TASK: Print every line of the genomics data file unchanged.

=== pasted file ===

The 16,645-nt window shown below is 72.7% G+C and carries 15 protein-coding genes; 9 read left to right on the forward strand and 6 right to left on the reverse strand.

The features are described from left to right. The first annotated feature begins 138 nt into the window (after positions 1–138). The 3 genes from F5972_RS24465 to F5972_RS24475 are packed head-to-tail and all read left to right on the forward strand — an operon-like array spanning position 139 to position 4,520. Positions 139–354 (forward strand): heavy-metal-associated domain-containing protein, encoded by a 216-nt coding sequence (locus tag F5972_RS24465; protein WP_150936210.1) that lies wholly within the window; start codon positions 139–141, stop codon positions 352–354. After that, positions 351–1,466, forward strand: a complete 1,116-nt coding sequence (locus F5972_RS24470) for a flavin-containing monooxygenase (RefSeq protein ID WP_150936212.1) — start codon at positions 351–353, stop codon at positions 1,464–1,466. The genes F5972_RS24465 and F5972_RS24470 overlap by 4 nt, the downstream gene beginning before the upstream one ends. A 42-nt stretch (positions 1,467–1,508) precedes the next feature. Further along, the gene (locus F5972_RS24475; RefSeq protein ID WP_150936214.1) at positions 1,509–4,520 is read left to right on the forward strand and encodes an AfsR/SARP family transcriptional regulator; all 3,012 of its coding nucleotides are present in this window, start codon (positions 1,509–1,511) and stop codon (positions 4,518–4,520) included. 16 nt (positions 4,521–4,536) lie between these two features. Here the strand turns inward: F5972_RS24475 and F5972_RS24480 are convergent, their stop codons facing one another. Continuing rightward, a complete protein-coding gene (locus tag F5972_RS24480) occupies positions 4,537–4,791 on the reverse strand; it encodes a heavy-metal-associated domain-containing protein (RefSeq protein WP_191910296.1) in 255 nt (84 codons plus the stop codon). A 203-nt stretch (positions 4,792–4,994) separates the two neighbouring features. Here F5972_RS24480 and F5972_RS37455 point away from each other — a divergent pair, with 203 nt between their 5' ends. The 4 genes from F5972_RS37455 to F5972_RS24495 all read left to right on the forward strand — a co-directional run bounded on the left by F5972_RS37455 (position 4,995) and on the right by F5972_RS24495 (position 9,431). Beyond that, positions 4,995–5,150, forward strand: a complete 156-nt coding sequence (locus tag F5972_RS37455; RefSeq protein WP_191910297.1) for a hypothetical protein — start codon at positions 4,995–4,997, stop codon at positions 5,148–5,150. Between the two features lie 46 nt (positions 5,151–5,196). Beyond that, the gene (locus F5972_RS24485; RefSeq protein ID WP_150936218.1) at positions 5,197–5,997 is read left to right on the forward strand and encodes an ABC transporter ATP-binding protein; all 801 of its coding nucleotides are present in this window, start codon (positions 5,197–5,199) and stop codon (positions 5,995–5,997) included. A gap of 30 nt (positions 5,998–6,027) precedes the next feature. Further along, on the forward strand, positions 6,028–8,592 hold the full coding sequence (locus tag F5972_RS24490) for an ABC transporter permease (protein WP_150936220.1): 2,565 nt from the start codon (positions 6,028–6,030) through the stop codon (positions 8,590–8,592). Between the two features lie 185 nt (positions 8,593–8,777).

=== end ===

The 16,645-nt window shown below is 72.7% G+C and carries 15 protein-coding genes; 9 read left to right on the forward strand and 6 right to left on the reverse strand.

The features are described from left to right. The first annotated feature begins 138 nt into the window (after positions 1–138). The 3 genes from F5972_RS24465 to F5972_RS24475 are packed head-to-tail and all read left to right on the forward strand — an operon-like array spanning position 139 to position 4,520. Positions 139–354 (forward strand): heavy-metal-associated domain-containing protein, encoded by a 216-nt coding sequence (locus tag F5972_RS24465; protein WP_150936210.1) that lies wholly within the window; start codon positions 139–141, stop codon positions 352–354. After that, positions 351–1,466, forward strand: a complete 1,116-nt coding sequence (locus F5972_RS24470) for a flavin-containing monooxygenase (RefSeq protein ID WP_150936212.1) — start codon at positions 351–353, stop codon at positions 1,464–1,466. The genes F5972_RS24465 and F5972_RS24470 overlap by 4 nt, the downstream gene beginning before the upstream one ends. A 42-nt stretch (positions 1,467–1,508) precedes the next feature. Further along, the gene (locus F5972_RS24475; RefSeq protein ID WP_150936214.1) at positions 1,509–4,520 is read left to right on the forward strand and encodes an AfsR/SARP family transcriptional regulator; all 3,012 of its coding nucleotides are present in this window, start codon (positions 1,509–1,511) and stop codon (positions 4,518–4,520) included. 16 nt (positions 4,521–4,536) lie between these two features. Here the strand turns inward: F5972_RS24475 and F5972_RS24480 are convergent, their stop codons facing one another. Continuing rightward, a complete protein-coding gene (locus tag F5972_RS24480) occupies positions 4,537–4,791 on the reverse strand; it encodes a heavy-metal-associated domain-containing protein (RefSeq protein WP_191910296.1) in 255 nt (84 codons plus the stop codon). A 203-nt stretch (positions 4,792–4,994) separates the two neighbouring features. Here F5972_RS24480 and F5972_RS37455 point away from each other — a divergent pair, with 203 nt between their 5' ends. The 4 genes from F5972_RS37455 to F5972_RS24495 all read left to right on the forward strand — a co-directional run bounded on the left by F5972_RS37455 (position 4,995) and on the right by F5972_RS24495 (position 9,431). Beyond that, positions 4,995–5,150, forward strand: a complete 156-nt coding sequence (locus tag F5972_RS37455; RefSeq protein WP_191910297.1) for a hypothetical protein — start codon at positions 4,995–4,997, stop codon at positions 5,148–5,150. Between the two features lie 46 nt (positions 5,151–5,196). Beyond that, the gene (locus F5972_RS24485; RefSeq protein ID WP_150936218.1) at positions 5,197–5,997 is read left to right on the forward strand and encodes an ABC transporter ATP-binding protein; all 801 of its coding nucleotides are present in this window, start codon (positions 5,197–5,199) and stop codon (positions 5,995–5,997) included. A gap of 30 nt (positions 5,998–6,027) precedes the next feature. Further along, on the forward strand, positions 6,028–8,592 hold the full coding sequence (locus tag F5972_RS24490) for an ABC transporter permease (protein WP_150936220.1): 2,565 nt from the start codon (positions 6,028–6,030) through the stop codon (positions 8,590–8,592). Between the two features lie 185 nt (positions 8,593–8,777).